All posts filed under: Trending

The Benefits of Journaling

As best as I can remember, I’ve been writing on a journal since I was a teenager. The notebook and pen became two of my very best friends on the journey through the hormone-saturated teenage years. I lost touch with these two friends for a few years when I explored the corporate jungle. The hectic lifestyle simply did not support nor provide moments for quiet reflection. When I decided to retreat from the world after a few years of elbowing and jostling in the corporate arena, reconnecting with the journal and pen was a vital part of my healing process. I do not remember neither the first time I wrote on a journal, nor the reason why. But I am deeply grateful for the way this writing habit has enriched my life in all levels. According to psychologists at the University of Texas at Austin as well as  psychologist and researcher James Pennebaker, writing regularly on a journal has several beneficial effects on one’s health: journaling strengthens our T-lymphocytes, the cells of our immune system it decreases …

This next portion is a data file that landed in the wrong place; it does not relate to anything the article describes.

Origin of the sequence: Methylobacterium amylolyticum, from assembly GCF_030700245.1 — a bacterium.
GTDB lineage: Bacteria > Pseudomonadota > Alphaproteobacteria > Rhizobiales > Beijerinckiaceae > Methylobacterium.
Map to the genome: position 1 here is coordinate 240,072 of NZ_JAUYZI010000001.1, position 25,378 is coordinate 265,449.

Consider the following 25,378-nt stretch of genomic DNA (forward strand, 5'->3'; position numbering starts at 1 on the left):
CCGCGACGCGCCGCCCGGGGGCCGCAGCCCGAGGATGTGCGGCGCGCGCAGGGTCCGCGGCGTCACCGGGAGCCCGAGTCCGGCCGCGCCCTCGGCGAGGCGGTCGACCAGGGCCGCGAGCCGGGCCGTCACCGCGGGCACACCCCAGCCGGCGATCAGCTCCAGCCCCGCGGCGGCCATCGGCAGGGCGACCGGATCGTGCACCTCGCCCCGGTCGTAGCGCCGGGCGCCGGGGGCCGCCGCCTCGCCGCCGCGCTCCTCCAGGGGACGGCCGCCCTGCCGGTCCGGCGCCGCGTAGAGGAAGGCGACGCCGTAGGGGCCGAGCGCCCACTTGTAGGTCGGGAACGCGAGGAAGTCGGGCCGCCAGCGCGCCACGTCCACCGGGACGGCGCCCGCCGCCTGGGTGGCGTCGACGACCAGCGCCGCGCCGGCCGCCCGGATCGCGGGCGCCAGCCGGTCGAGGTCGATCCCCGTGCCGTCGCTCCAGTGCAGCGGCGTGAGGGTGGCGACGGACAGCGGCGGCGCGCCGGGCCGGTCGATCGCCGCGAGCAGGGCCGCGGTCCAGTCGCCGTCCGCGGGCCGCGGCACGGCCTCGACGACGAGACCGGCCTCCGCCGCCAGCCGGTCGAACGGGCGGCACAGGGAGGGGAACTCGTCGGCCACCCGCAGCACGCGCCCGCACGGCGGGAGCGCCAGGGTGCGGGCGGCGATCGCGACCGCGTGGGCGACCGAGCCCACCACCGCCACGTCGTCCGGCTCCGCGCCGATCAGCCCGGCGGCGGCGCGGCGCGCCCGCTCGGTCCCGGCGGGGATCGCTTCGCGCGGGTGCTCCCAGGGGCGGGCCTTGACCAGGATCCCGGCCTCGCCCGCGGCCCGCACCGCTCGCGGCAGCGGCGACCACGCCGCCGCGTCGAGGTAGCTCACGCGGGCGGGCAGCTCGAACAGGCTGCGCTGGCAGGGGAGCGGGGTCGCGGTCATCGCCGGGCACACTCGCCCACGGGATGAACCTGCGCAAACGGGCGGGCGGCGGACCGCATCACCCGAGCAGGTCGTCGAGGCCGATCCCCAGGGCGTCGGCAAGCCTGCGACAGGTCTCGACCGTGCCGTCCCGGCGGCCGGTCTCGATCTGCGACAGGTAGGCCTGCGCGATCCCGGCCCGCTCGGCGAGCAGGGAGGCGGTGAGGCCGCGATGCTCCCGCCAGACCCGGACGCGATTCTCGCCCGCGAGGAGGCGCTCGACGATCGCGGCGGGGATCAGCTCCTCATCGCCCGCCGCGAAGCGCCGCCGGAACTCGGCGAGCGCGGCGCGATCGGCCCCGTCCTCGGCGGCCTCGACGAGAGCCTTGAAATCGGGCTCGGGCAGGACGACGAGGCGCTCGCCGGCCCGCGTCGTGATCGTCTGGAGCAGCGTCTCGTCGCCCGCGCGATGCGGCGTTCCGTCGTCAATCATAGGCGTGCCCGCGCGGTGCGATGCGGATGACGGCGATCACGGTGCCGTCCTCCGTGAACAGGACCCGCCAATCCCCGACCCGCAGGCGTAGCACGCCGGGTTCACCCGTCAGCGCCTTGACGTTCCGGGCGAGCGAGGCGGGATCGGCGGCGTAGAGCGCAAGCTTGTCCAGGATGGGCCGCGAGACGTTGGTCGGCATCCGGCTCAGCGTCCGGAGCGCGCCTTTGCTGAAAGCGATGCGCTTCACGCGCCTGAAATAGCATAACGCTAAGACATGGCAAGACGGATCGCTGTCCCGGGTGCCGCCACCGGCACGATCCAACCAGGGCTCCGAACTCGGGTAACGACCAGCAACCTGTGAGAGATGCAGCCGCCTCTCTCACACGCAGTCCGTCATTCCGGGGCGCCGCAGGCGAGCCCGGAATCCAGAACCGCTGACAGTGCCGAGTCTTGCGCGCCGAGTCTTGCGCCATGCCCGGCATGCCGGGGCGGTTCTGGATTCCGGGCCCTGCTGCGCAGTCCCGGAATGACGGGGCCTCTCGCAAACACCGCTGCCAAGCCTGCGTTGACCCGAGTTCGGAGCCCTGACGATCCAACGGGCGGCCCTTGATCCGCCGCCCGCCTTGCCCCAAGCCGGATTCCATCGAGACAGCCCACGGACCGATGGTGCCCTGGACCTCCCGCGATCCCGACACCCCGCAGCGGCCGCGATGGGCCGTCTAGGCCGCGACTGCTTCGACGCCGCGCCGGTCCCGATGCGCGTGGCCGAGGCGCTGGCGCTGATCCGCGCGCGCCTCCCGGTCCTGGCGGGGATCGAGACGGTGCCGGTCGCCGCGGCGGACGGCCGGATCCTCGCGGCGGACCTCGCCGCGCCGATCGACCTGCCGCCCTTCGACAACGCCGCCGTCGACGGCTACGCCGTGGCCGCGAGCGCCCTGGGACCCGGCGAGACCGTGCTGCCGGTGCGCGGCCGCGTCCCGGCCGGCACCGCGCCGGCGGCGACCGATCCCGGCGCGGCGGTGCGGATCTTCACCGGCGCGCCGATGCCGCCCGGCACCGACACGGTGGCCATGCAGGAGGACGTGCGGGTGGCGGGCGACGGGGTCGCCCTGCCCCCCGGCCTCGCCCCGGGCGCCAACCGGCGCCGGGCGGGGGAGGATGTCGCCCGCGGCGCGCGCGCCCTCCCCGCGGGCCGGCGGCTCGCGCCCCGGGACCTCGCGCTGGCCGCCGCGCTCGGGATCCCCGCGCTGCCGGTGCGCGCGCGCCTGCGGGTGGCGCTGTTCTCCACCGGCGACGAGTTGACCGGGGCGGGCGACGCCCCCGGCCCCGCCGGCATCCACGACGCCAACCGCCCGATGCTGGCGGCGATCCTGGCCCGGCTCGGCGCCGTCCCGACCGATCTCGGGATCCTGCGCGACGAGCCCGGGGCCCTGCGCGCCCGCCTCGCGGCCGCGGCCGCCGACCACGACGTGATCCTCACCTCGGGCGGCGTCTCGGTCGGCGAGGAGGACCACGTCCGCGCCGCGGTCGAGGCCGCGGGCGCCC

Discover Your Writing Self

Andi Cumbo-Floyd, author of Steele Secrets and The Slaves Have Names, is offering a free course for writers. “Join me on a journey to discover who you are as a writer in the world,” writes Andi. The free writing course will run from August 1-31, 2016. Participants will receive 31 email notes featuring questions that will prompt writers to discover their place in this world. Andi promises to explore “everything from motivation to goals to software, all with the aim of helping you know yourself better as a writing person.” Discussions and sharing will be conducted in an exlusive Facebook page.  To register, click here.